Helping the Human Race

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What matters to me? Well I could tell you a million things that do matter to me: My friends, my family, my school work, my sports, my fine arts. I could write a whole essay telling you how important these things are to me but I am going to change gears for a moment. Something that I find myself very passionate about, and don’t really know why, is the unspeakable genocide the continues to shock nations in Darfur Sudan.

About a month ago in social studies, we were learning about World War II and the Holocaust. To illustrate the horrors of war and genocide, my teacher showed us the movie, The Devil Came On Horseback, which depicts the suffering and madness in the Southern region of Darfur, Sudan. I watched intently as the idea of my perfect world fell to pieces. How could someone let this happen? Was the question that ran over and over in my head. I couldn’t believe that I breathed the same air as these people, the biggest dilemma I’ve ever run into was getting below 50 on a test and these people fought for their lives ever day just because they were African? Then the movie ended and we had a class discussion, during which I found out that this problem, this genocide was still continuing. Right then, as most of my classmates were counting down the minutes until lunch time, people in Darfur were being brutally and savagely killed for no apparent reason.

Now before I get ahead of myself I will lay down some facts for those of you who are sitting there wondering what in the world I am talking about. The Darfur Crisis is taking place in Darfur, Sudan. It is a massive conflict between the Janjaweed, a Arab militia group, and the black African tribes all over the southern region of Darfur. Basically, the Janjaweed are attacking the black African tribes. Why you may ask,? Because they are not Arabs. First they bomb an African village. Then they send in hundreds of Janjaweed soldiers to rape, pillage and viciously torture any survivors.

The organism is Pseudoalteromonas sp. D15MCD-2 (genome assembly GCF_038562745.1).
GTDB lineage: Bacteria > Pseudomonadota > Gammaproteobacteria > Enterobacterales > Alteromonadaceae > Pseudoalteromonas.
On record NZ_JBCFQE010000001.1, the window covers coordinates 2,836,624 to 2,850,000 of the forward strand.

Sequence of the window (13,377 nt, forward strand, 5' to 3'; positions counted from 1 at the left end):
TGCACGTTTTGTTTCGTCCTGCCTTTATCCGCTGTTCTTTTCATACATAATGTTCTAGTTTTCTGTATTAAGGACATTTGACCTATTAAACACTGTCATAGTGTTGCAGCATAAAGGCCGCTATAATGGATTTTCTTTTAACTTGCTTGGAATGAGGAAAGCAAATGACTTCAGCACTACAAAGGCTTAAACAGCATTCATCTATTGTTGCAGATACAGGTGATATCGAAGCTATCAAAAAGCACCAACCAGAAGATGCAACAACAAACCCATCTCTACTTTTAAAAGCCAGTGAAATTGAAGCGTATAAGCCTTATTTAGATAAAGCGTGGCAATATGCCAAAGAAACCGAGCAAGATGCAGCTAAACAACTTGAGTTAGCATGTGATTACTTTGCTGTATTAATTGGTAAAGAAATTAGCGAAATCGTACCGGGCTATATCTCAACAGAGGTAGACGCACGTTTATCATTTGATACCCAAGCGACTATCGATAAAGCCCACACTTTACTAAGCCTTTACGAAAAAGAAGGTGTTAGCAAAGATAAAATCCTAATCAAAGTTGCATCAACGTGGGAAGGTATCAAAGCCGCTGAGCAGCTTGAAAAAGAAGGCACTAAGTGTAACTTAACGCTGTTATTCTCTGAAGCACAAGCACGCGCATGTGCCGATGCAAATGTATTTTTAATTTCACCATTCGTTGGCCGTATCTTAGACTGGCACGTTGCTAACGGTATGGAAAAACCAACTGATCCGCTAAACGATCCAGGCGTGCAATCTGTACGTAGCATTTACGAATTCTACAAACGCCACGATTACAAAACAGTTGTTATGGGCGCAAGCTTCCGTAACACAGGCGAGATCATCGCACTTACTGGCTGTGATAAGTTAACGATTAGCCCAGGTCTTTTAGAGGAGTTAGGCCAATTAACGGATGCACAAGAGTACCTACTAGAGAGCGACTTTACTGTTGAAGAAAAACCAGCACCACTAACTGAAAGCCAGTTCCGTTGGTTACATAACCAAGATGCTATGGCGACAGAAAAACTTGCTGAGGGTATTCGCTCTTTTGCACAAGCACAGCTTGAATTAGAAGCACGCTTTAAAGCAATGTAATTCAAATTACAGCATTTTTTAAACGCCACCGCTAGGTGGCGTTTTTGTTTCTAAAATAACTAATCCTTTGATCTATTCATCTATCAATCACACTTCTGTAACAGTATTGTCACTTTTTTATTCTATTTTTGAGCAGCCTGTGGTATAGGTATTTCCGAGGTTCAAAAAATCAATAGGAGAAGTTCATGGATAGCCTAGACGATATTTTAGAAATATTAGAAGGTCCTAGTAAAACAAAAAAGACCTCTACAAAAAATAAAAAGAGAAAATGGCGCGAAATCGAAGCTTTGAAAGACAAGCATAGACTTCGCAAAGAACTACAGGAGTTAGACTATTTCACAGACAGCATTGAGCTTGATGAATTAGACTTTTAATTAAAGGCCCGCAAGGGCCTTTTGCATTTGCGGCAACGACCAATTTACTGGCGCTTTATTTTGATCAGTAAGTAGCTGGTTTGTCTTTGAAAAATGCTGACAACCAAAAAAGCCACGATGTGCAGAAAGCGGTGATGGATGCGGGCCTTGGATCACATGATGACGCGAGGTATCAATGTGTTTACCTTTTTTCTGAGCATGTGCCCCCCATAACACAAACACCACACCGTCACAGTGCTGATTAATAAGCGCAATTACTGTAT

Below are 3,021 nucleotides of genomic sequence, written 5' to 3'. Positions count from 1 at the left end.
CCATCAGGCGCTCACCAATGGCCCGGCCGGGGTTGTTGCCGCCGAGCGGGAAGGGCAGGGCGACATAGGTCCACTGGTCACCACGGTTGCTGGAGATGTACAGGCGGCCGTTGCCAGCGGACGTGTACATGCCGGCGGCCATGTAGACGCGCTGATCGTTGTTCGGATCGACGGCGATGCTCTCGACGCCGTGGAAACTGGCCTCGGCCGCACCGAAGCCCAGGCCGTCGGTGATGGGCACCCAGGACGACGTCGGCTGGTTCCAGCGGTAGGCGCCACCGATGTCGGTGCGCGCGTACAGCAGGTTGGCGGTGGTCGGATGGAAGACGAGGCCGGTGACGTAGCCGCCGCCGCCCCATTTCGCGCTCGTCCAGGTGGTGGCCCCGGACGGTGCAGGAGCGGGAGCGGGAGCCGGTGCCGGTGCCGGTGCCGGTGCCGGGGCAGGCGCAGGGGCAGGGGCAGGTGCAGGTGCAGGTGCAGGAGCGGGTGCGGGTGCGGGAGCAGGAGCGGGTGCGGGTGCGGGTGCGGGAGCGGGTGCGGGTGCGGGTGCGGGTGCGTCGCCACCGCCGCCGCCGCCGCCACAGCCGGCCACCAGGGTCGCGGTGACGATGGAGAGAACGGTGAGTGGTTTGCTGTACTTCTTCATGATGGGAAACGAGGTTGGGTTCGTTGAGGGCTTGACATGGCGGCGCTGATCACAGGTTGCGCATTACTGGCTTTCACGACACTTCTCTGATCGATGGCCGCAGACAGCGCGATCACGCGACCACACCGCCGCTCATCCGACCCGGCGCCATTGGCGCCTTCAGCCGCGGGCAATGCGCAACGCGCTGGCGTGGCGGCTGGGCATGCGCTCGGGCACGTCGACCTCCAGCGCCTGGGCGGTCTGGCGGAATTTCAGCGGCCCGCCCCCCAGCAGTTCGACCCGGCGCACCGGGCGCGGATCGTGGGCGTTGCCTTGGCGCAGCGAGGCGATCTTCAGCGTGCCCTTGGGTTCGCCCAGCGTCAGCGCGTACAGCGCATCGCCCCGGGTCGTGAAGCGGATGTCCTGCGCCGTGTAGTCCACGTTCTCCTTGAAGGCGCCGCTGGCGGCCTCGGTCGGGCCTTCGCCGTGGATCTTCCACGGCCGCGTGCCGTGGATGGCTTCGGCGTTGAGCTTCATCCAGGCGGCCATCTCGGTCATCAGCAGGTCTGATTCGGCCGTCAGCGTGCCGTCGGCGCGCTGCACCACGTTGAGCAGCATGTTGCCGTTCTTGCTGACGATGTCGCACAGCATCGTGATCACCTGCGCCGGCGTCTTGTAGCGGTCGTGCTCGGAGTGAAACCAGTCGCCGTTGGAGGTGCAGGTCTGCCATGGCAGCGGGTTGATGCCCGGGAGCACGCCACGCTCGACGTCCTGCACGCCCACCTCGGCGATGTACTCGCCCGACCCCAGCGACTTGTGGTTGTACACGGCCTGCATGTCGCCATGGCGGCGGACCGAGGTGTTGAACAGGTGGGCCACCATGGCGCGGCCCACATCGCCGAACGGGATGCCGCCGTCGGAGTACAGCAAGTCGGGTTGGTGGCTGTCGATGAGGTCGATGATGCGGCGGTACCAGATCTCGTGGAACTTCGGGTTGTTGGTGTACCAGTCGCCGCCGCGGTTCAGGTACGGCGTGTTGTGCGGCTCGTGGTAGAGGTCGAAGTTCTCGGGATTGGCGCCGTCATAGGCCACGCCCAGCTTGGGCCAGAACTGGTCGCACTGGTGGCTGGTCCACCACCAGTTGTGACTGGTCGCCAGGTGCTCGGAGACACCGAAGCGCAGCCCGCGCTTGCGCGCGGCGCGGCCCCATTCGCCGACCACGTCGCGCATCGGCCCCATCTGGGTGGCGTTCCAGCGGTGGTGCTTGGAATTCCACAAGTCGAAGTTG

Imagine yourself sitting at home with your family eating dinner. Then all of a sudden you hear a horrendous explosion. You hear screaming and crying from your neighborhood streets, you look out the window and see corpses burnt alive and your neighbors and friends suffering. You try to cry for help but nothing will help you . This is what people living in Darfur go through. Just because of the color of their skin, the things they believe.

The worst part about this whole ordeal is that it continues. People have been informed of this situation and no one has done anything since it started in February of 2003, that’s almost 5 years of people losing their parents, their brothers, their sisters, their friends. In the words of John Lennon “Living is easy with eyes closed, misunderstanding all you see.” So go ahead, after you read this essay, go home and watch American Idol on TV, get in fights with people over silly meaningless things like whose got the best car or whose a better rapper, Kayne or Fiddy. Or you could think, you could do something. Even the smallest thing would make a different.

Live is an adventure. What have I discovered? Well its hard to tell really. I’ve discovered quite a bit. I’ve discovered love, hate, trust, ambition, generosity the list goes on and on. But think, the reason that this matter is so important to me is because I have discovered quite possible the meaning of my life: to make a difference. I know, that I am not the ideal candidate to be preaching to anyone on this topic because I do watch American Idol, and I do argue over stupid little things that do not matter. But I also know what does matter. Other people, the human race matters to me and it should to everyone else too. This problem matters to me because it can be fixed and we can help, we can make a difference. I know that if I can make a difference by just writing this essay and making people listening and making them live with their eyes open then in a very small way, I am helping the human race.





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